Thursday, November 26, 2009

The REAL First Thanksgiving Was in El Paso


Actually the Pilgrims weren't first.
True: the US celebrates Thanksgiving Day on the fourth Thursday each November in their honor. And, yes, family members and friends hold a hearty Thanksgiving dinner, gathering in memory of how they celebrated at Plymouth Plantation in 1621. Their three day harvest celebration of feasting with fowl and with five deer brought by the Native Americans is an important element in the American story.
But the Southwest remembers a different gathering, and it is older. From the New Mexico Genealogical Society:
On April 30, 1598, Spanish nobleman Don Juan de Oñate and a group of settlers traveling northward from Zacatecas, Nueva España (now Mexico), reached the banks of El Rio Bravo (Rio Grande). The first recorded act of thanksgiving by colonizing Europeans on this continent occurred on that April day in 1598 in Nuevo Mexico, about 25 miles south of what is now El Paso, Texas.
The 400 person colonizing expedition is well recorded by Gaspar Perez de Villagrá, Spanish poet who traveled with the group. They were in quest of land and honor, but, Villagrá says: "We were sadly lacking in all knowledge of the stars, the winds, and other knowledge by which to guide our steps."
On April 30, 1598, the scouts made camp along the Rio Grande and prepared to drink and eat their fill, for there they found fishes and waterfowl.
Villagrá wrote, "We built a great bonfire and roasted meat and fish, and then sat down to a repast the like of which we had never enjoyed before." Before this bountiful meal, the expedition leader Don Juan de Oñate personally nailed a cross to a living tree and prayed.
So on April 30, many with roots in New Mexico commemorate that First Thanksgiving, not with "turkey and all the trimmings" but with the knowledge that its ancestors helped settle and develop this land-through tenacity, perseverance and deep faith. It is partly through their contributions that America was destined to become unique; providing freedom as well as opportunity to all people wishing to come to its shores. -- The New Mexico Genealogical Society
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This report is illustrated with photos of a well-known painting by preeminent El Paso artist Hal Marcus: El Paso Thanksgiving/El Paso Gracias a Dios. It hangs at Chamizal National Monument in El Paso, Texas. The artist's statement accompanies the oil on canvas:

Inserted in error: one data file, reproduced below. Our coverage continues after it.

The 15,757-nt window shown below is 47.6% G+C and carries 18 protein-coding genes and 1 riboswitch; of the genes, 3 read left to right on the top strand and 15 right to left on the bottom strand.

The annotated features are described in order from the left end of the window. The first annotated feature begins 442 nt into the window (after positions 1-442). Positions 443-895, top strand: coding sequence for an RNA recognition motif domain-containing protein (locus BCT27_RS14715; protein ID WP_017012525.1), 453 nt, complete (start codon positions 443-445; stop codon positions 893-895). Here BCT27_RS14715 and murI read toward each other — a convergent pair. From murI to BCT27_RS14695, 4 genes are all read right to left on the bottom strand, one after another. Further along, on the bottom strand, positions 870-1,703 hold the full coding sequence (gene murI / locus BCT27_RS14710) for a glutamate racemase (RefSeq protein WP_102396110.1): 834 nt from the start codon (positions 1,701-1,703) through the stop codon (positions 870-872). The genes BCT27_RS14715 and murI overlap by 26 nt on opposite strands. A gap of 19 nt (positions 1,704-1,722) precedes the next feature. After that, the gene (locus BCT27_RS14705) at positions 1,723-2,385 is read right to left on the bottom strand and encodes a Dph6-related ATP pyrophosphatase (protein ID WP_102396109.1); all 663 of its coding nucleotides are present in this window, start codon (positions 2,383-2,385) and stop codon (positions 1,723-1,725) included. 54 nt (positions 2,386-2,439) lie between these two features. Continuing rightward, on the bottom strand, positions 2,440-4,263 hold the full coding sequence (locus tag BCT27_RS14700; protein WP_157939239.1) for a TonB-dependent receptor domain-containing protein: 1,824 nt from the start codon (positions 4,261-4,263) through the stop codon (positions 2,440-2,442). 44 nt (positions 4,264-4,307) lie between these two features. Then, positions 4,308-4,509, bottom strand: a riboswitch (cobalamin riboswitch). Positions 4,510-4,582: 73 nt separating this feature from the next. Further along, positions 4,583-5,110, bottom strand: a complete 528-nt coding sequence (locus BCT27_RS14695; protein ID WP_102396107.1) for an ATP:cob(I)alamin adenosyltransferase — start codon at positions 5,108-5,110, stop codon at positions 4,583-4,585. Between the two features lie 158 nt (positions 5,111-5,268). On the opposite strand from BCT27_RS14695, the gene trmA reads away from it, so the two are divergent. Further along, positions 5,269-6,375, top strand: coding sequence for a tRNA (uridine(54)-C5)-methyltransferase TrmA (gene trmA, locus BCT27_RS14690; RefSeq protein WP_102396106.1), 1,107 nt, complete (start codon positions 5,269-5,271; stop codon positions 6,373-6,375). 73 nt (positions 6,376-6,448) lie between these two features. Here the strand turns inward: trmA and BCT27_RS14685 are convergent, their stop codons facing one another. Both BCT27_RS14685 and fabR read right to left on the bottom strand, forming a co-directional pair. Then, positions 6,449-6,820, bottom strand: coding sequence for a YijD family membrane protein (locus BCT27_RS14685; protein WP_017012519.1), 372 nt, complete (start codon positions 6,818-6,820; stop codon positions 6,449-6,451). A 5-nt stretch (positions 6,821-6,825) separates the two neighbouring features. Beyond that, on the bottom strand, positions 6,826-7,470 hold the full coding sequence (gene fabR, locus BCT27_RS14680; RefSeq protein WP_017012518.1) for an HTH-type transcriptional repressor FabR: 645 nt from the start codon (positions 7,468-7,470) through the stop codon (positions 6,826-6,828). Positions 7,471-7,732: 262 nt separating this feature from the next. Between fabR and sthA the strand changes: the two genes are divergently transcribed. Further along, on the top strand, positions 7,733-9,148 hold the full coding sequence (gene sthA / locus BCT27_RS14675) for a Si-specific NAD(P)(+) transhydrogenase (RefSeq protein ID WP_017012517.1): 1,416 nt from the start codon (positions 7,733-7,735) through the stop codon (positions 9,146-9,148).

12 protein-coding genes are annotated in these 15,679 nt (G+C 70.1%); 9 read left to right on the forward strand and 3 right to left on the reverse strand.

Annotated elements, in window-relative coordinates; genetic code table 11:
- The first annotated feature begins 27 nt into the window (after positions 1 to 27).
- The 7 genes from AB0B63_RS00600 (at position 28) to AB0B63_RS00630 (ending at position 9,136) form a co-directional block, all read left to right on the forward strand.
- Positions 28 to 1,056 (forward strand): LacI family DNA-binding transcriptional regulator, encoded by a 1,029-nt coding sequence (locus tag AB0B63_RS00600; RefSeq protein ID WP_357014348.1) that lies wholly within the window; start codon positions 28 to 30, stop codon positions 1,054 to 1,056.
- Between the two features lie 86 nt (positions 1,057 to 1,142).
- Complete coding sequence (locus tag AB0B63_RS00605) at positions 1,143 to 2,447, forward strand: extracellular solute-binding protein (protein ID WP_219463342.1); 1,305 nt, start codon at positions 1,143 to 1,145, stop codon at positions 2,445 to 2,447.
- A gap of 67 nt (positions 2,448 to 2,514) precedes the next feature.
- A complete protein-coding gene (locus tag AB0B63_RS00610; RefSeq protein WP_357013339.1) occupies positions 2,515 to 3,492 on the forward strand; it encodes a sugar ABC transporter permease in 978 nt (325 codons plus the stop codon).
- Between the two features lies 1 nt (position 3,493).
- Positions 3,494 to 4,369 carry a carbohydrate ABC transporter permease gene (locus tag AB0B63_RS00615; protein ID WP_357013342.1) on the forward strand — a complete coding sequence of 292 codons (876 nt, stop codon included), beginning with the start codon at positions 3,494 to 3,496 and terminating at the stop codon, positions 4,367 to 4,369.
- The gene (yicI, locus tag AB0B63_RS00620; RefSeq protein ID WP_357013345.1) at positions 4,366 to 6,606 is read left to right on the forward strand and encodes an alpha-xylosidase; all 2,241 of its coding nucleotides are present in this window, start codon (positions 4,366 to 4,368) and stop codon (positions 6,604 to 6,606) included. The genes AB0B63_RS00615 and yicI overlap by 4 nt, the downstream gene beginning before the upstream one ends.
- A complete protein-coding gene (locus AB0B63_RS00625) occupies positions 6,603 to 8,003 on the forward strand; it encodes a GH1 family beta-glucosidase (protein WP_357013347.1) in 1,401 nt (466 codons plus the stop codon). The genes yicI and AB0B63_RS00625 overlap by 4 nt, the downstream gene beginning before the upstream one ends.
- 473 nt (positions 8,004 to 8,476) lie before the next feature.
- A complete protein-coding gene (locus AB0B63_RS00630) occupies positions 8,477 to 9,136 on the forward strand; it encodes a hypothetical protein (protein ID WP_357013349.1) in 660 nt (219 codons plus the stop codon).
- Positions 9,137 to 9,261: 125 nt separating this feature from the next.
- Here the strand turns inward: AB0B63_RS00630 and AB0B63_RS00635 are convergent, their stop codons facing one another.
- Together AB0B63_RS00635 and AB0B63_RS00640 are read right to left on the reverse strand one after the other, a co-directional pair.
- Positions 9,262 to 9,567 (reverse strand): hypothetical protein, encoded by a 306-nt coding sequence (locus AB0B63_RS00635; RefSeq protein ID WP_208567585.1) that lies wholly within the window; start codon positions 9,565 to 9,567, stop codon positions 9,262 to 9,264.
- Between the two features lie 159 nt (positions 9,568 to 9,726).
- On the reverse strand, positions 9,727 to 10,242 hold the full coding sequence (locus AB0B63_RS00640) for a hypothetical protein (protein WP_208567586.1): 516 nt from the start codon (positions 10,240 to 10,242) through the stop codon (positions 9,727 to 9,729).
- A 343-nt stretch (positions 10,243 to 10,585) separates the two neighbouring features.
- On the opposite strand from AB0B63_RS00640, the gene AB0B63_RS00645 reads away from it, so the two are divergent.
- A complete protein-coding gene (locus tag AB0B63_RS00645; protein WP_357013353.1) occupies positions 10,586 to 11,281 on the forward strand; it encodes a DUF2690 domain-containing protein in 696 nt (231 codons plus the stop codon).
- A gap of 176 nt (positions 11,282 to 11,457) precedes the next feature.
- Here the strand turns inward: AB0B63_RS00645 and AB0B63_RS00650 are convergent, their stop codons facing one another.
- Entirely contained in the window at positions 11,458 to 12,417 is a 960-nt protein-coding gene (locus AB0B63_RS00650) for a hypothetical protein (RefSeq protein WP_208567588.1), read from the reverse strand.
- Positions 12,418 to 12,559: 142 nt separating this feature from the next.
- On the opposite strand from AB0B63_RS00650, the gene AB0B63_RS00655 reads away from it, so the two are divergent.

"This is my imaginative scenario of El Paso's first Thanksgiving. I tried to convey the celebration of life that makes this theme the cultural banquet that it is. It's a poetic vision. In 1598, nearly 23 years before the Pilgrims landed at Plymouth Rock, a large group of Spanish colonists rested from their hard march northward and gave thanks along the banks of the Rio Grande long before there were borders. They feasted with the Jumano Indians who greeted them. This scenario is my dream with all the spirits, archetypes and imagery of Mexico past, present and future in El Paso.

EL SOL is the gloriously golden Sun Carnival Host gazing at us with the eyes of perception and ageless beauty."



The painting is dedicated to the Chamizal National Memorial.
Prints of the work are available for sale at the Hal Marcus website.
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Everyday, think as you wake up: Today I am fortunate to have woken up. I am alive. I have a precious human life. I am not going to waste it. I am going to use all my energies to develop myself to expand my heart out to others for the benefit of all beings. ~ His Holiness the XIVth Dalai Lama
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Living with an attitude of Thanksgiving is more important than quibbling over who was first. Give thanks for this day. Thank you for reading this report. Billie Greenwood
Sources:
Wikipedia
The New Mexico Genealogical Society website: "The First Thanksgiving (The Pilgrims Missed It)" by Pauline Chavez Bent
Word for the Day: www.gratefulness.org

Wednesday, November 11, 2009

From Today's Inbox


Found in my email inbox today. This was sent from the man we worked with/for at the day shelter for the past five months~

Subject: Good news!

[Name omitted] came by today, after calling to see if it was okay. "I don't want to be a bother or anything" he said. That right there was a difference that startled me. He walked in, all smiles, calm, cool, and collected. He's like a different guy. He's still [first name], but without the negative. He is clean and looks healthier, too. He's back with his parents and it's working out.